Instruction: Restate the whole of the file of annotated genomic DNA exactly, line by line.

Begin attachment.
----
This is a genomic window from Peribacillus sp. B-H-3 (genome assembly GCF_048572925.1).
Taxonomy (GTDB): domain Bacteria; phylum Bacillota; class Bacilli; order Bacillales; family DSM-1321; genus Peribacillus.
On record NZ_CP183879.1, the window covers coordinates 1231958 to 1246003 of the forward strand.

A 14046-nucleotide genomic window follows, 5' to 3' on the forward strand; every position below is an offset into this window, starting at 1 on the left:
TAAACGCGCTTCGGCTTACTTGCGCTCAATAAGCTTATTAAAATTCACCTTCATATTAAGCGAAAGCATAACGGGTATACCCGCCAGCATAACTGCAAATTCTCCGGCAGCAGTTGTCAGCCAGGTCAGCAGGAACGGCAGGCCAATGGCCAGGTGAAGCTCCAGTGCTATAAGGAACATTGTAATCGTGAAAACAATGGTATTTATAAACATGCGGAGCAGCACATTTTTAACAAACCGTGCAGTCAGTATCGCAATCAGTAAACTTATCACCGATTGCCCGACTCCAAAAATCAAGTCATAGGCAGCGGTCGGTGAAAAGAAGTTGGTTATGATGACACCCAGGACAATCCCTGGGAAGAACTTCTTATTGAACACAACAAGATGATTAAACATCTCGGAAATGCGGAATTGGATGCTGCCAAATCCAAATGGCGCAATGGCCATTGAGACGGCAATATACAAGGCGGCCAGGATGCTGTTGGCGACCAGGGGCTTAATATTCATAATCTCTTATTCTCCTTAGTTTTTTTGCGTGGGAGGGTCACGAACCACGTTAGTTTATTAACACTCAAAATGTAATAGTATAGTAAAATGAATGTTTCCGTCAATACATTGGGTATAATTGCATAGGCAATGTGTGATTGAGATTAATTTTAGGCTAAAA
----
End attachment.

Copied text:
This is a genomic window from Peribacillus sp. B-H-3 (genome assembly GCF_048572925.1).
Taxonomy (GTDB): domain Bacteria; phylum Bacillota; class Bacilli; order Bacillales; family DSM-1321; genus Peribacillus.
On record NZ_CP183879.1, the window covers coordinates 1231958 to 1246003 of the forward strand.

A 14046-nucleotide genomic window follows, 5' to 3' on the forward strand; every position below is an offset into this window, starting at 1 on the left:
TAAACGCGCTTCGGCTTACTTGCGCTCAATAAGCTTATTAAAATTCACCTTCATATTAAGCGAAAGCATAACGGGTATACCCGCCAGCATAACTGCAAATTCTCCGGCAGCAGTTGTCAGCCAGGTCAGCAGGAACGGCAGGCCAATGGCCAGGTGAAGCTCCAGTGCTATAAGGAACATTGTAATCGTGAAAACAATGGTATTTATAAACATGCGGAGCAGCACATTTTTAACAAACCGTGCAGTCAGTATCGCAATCAGTAAACTTATCACCGATTGCCCGACTCCAAAAATCAAGTCATAGGCAGCGGTCGGTGAAAAGAAGTTGGTTATGATGACACCCAGGACAATCCCTGGGAAGAACTTCTTATTGAACACAACAAGATGATTAAACATCTCGGAAATGCGGAATTGGATGCTGCCAAATCCAAATGGCGCAATGGCCATTGAGACGGCAATATACAAGGCGGCCAGGATGCTGTTGGCGACCAGGGGCTTAATATTCATAATCTCTTATTCTCCTTAGTTTTTTTGCGTGGGAGGGTCACGAACCACGTTAGTTTATTAACACTCAAAATGTAATAGTATAGTAAAATGAATGTTTCCGTCAATACATTGGGTATAATTGCATAGGCAATGTGTGATTGAGATTAATTTTAGGCTAAAA